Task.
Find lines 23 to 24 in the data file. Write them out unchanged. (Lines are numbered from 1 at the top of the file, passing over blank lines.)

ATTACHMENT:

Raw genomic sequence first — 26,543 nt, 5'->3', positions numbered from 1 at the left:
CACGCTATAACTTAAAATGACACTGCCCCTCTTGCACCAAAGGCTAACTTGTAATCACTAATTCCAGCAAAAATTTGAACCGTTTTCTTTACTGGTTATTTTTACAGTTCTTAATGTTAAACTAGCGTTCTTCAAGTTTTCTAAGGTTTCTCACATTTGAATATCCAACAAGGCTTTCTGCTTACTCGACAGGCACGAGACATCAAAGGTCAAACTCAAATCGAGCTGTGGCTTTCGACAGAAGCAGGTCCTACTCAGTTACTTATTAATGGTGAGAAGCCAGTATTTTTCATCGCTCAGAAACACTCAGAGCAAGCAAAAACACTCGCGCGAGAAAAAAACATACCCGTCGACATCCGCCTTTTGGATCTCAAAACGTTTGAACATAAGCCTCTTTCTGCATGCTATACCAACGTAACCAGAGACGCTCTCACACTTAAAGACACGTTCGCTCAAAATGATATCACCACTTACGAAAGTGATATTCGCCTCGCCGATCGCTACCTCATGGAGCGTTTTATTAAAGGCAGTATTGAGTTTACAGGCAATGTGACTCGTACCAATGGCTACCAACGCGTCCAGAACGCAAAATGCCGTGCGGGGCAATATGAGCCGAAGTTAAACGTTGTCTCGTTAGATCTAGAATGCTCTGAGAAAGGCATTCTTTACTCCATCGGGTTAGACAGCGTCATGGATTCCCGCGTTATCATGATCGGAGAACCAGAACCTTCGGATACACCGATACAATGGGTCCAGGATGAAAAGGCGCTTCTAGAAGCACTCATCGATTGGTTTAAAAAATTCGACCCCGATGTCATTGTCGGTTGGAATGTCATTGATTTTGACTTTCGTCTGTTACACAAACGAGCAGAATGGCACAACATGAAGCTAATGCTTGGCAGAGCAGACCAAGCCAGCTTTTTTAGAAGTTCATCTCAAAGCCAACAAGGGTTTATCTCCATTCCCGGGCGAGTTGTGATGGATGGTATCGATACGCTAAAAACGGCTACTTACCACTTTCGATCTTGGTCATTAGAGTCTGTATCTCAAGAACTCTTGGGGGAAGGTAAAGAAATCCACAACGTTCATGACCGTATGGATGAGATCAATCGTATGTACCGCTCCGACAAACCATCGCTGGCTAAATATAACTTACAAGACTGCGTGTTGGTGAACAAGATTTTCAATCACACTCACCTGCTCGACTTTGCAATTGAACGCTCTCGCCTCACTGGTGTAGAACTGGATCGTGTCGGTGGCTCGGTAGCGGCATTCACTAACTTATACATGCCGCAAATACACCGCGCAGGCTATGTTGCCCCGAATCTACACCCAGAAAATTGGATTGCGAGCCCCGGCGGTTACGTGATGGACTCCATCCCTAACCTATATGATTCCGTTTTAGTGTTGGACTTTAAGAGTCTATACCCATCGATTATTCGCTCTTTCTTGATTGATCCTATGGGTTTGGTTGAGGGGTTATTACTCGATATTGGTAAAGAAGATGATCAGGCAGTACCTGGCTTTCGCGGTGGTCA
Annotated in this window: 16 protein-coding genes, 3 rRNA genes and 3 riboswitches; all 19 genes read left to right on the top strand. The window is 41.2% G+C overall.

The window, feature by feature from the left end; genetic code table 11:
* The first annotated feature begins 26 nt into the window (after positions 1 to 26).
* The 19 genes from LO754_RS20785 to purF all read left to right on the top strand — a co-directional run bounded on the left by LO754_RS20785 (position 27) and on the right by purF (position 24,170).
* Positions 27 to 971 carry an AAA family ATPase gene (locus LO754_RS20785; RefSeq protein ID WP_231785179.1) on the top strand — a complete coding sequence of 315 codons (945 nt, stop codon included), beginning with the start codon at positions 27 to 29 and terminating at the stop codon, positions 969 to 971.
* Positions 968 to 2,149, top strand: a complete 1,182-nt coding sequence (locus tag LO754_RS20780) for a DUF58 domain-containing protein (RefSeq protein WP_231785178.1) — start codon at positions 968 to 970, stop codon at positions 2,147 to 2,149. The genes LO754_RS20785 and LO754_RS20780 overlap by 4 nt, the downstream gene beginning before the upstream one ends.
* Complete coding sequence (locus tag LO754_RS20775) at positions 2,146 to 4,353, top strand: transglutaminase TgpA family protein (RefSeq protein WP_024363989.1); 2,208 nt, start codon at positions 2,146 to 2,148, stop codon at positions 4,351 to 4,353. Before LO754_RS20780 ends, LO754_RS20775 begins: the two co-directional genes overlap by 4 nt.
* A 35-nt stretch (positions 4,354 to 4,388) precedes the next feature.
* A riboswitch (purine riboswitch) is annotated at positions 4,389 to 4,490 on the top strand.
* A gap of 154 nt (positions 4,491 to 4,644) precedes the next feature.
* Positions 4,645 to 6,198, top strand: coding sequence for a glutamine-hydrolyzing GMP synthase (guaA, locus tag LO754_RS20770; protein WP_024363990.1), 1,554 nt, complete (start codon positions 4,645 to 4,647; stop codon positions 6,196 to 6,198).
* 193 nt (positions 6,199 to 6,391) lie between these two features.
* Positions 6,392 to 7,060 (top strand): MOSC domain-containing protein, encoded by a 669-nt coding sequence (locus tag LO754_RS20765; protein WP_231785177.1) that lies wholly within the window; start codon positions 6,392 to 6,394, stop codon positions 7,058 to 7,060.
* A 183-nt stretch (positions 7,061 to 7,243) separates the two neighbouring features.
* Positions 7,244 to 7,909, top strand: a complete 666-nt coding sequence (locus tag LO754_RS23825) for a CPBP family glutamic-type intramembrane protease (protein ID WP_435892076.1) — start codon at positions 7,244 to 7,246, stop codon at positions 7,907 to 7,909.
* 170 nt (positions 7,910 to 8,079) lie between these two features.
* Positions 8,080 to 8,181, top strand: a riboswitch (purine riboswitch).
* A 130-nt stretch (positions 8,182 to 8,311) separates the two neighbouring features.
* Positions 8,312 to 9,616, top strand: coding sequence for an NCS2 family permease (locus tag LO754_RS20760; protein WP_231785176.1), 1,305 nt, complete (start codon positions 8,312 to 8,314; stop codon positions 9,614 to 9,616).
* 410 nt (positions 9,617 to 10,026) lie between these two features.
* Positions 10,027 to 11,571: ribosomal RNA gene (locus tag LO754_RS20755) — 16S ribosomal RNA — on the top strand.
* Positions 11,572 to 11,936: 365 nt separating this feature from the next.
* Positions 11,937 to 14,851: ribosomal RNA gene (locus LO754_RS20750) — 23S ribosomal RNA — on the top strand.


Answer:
* Positions 10,027 to 11,571: ribosomal RNA gene (locus tag LO754_RS20755) — 16S ribosomal RNA — on the top strand.
* Positions 11,572 to 11,936: 365 nt separating this feature from the next.